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Blister Beetle in Alfalfa and Pasture

As consistent warmer weather of the summer takes hold and intermittent rainfall occurs, potential of increased blister beetle activity becomes more of a concern.

 

Scouting alfalfa fields at the Cimarron Valley Research Station in Perkins, OK (Payne County) last week, I found several areas of striped blister (Epicauta occidentalis) beetle activity (Fig. 1). I have also been in contact with horse farms in the southern part of the state reporting blister beetles showing up in their grazing pastures.

 

In Oklahoma, after overwintering as larvae, pupation occurs, and adults emerge May through June. In late summer, females lay eggs in cracks at the soil surface, eggs hatch and small larvae feed for a time on grasshopper eggs, and the cycle begins again. The blister beetles found in alfalfa complete one generation per year.

 

Adult Striped Blister Beetle

Figure 1. Adult Striped Blister Beetle. (Photo Credit: Bug Guide.

 

The source of many blister beetles is from feeding on foliage and blooms in alfalfa hay fields. However, they are also attracted to broadleaf weeds and other plants blooming near alfalfa fields or in grass pastures.

 

While minimal feeding damage can occur, the major concern with blister beetles is “Cantharidin”, a highly stable chemical that remains active even within the dried remains of beetles. The blistering agent is highly toxic and may cause illness or death in livestock, particularly horses, when consumed in forage. If the beetles are killed during alfalfa harvesting, as would occur when a crimper/conditioner is used for swathing, they may be baled into hay and inadvertently fed to livestock.

 

Several species of blister beetles are common in Oklahoma. The species found in alfalfa range in color from a uniform black or gray to a striped pattern of alternating brown and orange (Fig. 2-5). Research has shown, it is the striped blister beetle that most commonly forms large aggregates or "swarms" in alfalfa fields and has been shown to contain high levels of cantharidin (Fig. 6). 

 

Most common blister beetles found in Oklahoma

Figures 2-5. Most common blister beetles found in Oklahoma. L-R, striped, margined, ash gray, and black. (Photo Credit: Bug Guide).

 

Striped blister beetle swarm.

Figure 6. Striped blister beetle swarm. (Photo Credit: Extension Entomology, Texas A&M University.

 

Sampling and Control. There is no way to guarantee that alfalfa hay harvested is completely free of blister beetle contamination. However, several precautions can be taken to greatly reduce the chances that hay will be contaminated. Similarly, some of the same precautions can be used for pastures outside the hay field.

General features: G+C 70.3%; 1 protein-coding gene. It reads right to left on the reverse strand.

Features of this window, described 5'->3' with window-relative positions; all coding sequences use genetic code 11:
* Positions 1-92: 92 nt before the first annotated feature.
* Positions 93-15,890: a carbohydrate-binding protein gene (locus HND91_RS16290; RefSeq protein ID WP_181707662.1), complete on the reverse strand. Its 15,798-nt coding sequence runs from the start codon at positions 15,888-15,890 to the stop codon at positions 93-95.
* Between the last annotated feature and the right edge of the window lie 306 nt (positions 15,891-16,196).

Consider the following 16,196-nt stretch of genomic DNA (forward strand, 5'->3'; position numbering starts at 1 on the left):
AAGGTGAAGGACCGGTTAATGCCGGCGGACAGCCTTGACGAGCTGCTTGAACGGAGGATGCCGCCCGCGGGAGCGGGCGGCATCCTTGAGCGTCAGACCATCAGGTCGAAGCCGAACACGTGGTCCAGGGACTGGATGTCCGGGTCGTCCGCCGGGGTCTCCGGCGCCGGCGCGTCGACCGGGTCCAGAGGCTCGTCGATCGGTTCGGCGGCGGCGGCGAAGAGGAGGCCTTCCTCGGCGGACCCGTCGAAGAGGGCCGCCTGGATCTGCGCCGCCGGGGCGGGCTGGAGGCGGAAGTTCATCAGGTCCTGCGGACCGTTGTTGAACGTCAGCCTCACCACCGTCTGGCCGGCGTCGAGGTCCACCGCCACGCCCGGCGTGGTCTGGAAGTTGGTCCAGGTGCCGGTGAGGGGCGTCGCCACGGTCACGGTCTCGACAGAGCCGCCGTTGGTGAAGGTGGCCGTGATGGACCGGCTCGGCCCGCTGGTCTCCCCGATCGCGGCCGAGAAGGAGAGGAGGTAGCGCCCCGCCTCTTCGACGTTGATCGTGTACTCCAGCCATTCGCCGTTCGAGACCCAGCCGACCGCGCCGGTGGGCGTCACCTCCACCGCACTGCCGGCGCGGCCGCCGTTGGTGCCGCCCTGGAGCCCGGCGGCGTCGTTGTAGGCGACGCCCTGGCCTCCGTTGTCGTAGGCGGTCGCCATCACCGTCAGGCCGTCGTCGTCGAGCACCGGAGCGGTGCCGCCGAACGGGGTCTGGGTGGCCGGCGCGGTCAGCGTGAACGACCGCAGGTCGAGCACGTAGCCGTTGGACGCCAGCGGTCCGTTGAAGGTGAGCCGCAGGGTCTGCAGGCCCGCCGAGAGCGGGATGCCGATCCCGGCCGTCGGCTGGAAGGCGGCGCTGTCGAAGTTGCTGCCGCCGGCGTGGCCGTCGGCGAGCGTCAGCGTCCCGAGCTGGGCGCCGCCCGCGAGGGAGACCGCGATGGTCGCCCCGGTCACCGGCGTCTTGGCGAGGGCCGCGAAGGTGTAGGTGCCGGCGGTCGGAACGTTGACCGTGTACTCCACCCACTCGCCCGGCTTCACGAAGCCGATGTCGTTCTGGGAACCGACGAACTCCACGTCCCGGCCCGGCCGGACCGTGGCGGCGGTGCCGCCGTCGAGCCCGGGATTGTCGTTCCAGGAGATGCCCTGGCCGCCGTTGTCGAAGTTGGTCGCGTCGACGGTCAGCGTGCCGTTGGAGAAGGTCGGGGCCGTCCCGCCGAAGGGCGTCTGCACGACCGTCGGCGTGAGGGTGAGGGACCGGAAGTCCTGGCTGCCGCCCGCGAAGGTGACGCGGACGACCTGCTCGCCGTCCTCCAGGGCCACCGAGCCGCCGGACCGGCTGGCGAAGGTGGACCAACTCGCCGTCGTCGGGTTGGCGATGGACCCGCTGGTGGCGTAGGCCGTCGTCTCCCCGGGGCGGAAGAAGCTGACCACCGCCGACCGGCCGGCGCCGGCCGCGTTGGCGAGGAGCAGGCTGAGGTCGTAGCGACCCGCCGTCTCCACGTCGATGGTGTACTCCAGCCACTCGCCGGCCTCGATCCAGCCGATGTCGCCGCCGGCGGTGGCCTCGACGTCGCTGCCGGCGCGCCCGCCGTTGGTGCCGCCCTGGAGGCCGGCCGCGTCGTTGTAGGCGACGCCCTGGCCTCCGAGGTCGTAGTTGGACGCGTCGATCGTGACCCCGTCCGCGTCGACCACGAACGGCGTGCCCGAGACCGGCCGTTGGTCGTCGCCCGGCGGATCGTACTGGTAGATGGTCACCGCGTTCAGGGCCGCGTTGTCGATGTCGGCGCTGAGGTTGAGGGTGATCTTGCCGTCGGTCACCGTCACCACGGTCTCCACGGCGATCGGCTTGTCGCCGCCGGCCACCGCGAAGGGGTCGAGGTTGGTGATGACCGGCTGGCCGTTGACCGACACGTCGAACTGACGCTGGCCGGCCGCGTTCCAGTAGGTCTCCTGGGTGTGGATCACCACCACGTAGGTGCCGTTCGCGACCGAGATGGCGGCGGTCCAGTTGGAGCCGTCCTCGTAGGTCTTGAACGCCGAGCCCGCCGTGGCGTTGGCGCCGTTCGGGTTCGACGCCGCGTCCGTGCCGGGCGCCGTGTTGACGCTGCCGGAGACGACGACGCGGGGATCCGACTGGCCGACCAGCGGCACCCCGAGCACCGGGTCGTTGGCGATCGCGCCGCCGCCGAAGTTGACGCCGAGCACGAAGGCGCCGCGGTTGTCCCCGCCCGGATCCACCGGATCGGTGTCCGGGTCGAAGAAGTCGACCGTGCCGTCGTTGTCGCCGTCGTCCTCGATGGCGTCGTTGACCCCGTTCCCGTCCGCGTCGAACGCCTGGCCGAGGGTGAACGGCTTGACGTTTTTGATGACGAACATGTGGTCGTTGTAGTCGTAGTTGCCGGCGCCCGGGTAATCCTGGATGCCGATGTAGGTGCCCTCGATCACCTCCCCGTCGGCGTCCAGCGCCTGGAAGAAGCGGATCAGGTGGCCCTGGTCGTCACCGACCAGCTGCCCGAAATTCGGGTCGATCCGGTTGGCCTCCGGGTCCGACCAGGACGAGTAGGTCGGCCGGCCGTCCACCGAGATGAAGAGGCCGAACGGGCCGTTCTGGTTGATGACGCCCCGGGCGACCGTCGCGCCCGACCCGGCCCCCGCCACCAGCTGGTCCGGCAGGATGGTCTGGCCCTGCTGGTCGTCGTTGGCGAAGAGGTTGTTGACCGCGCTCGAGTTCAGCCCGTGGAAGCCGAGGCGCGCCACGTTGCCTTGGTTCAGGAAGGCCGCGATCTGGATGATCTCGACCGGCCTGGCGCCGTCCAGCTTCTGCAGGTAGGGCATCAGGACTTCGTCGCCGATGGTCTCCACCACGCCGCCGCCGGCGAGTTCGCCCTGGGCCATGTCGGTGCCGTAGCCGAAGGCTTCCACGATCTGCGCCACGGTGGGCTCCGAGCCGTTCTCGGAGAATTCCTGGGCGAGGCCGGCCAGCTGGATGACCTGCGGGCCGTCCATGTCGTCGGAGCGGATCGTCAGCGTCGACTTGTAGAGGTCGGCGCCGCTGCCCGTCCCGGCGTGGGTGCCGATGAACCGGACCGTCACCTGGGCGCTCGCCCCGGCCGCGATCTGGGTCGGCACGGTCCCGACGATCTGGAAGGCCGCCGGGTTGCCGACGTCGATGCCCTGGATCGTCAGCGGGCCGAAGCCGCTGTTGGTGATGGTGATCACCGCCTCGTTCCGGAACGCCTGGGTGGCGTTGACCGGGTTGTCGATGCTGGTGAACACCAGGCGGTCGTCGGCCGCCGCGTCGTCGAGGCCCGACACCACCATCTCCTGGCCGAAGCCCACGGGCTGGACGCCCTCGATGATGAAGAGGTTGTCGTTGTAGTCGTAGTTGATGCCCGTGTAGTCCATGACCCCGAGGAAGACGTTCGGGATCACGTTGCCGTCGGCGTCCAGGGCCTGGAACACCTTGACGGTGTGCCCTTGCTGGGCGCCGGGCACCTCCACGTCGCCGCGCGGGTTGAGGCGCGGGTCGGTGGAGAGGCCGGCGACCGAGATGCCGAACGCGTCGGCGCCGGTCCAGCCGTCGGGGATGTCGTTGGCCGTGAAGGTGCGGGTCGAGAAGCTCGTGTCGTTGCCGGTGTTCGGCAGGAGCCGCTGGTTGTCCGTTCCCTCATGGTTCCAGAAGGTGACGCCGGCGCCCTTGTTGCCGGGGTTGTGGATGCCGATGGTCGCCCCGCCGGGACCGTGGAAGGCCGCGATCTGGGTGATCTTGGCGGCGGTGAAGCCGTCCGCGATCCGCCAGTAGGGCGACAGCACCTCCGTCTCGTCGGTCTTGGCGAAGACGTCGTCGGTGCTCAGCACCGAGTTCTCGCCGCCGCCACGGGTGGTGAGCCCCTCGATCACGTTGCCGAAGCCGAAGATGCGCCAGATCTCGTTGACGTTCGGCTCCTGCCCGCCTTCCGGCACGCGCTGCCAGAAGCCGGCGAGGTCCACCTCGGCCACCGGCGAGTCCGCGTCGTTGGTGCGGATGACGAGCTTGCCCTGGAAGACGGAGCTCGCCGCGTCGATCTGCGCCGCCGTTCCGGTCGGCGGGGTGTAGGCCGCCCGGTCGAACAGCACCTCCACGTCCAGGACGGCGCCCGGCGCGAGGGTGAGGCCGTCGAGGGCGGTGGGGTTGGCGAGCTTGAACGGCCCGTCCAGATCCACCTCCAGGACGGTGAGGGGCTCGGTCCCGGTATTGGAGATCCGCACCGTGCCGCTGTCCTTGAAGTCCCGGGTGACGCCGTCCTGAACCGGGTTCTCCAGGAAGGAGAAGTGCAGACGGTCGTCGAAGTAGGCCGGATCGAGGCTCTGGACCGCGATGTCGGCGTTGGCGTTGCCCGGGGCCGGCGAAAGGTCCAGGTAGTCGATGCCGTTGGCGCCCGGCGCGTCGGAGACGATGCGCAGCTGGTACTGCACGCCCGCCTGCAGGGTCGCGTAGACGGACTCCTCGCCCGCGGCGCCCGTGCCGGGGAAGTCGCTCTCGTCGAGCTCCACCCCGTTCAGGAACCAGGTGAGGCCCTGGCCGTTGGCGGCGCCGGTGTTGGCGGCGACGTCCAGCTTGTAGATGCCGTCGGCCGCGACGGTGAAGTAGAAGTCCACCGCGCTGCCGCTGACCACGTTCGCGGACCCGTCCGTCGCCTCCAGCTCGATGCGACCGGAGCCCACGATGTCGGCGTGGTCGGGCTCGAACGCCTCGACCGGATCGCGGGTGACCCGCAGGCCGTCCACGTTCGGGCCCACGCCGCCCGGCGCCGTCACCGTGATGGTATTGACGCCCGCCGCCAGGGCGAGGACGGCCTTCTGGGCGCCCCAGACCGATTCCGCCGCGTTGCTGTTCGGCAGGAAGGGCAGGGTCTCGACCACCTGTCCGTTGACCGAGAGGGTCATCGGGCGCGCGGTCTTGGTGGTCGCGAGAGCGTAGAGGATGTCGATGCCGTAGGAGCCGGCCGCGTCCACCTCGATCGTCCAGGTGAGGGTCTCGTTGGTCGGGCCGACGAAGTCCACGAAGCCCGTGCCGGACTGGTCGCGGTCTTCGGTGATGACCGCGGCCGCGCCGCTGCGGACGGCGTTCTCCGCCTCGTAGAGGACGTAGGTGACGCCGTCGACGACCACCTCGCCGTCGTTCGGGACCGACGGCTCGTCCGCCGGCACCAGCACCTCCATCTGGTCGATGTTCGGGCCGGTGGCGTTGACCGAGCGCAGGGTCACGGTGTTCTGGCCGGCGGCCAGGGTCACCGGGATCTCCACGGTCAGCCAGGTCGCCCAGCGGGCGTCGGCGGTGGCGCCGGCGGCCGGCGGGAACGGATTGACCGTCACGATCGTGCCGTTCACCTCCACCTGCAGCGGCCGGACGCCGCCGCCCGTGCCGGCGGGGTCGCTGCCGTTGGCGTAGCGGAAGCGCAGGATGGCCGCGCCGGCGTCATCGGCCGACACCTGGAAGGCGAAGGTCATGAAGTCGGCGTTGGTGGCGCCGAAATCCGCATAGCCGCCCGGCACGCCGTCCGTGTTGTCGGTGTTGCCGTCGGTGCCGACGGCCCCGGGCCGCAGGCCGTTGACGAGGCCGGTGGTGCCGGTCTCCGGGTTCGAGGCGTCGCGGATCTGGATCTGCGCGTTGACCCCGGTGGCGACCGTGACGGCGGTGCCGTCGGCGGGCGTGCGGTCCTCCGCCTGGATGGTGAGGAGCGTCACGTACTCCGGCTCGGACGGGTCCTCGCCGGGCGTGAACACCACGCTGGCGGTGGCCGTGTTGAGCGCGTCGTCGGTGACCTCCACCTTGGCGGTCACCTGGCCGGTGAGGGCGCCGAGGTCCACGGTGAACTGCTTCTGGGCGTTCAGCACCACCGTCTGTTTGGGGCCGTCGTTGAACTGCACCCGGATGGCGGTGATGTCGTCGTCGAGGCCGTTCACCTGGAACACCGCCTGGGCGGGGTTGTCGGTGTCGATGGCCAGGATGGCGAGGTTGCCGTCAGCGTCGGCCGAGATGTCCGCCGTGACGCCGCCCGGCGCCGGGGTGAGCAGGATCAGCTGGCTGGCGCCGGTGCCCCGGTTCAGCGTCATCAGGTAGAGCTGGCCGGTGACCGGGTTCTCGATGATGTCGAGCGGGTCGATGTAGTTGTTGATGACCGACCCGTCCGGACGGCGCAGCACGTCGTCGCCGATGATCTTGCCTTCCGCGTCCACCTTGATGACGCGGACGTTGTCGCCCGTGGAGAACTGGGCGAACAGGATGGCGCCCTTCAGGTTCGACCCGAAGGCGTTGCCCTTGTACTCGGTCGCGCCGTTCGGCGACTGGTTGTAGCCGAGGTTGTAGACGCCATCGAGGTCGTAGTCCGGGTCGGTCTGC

• Scout fields and pastures beginning in border areas to look for “swarms” of blister beetles. Often, they will be found within 50-100 yards of the field edge but can occur anywhere in fields. If swarms are found, a short residual insecticide can be applied before cutting. Follow label recommendation for any harvest or grazing restrictions.
  • Management of grasshoppers.
  • Do not use a crimper when cutting hay intended for horses, especially during midsummer when beetles are most active. If left alone, a vast majority of beetles will crawl away shortly after cutting or mowing.
  • Avoid driving over windrows. Studies have shown beetles crushed by tire tracks are more likely to have forage with cantharidin due to crushed beetles. 
  • Cut alfalfa in the bud stage; the presence of blooms is attractive to blister beetles and increases the likelihood of infestations. Also, one of the simplest ways to reduce blister beetle populations in and around horse barns, homes and other facilities is to eliminate weeds either by mowing or with an approved herbicide.

     

  • When small amounts of hay are being handled as when feeding small, square bales, examine hay carefully as it is fed to detect the presence of blister beetle bodies or body parts. 

As there is no way to completely eliminate the threat of blister beetles in alfalfa, the prudent approach for management is to take all possible precautions to reduce the likelihood that they are present, particularly when marketing hay to horse owners. Additional information on blister beetles in alfalfa can be obtained from OSU Extension Factsheet F-2072.

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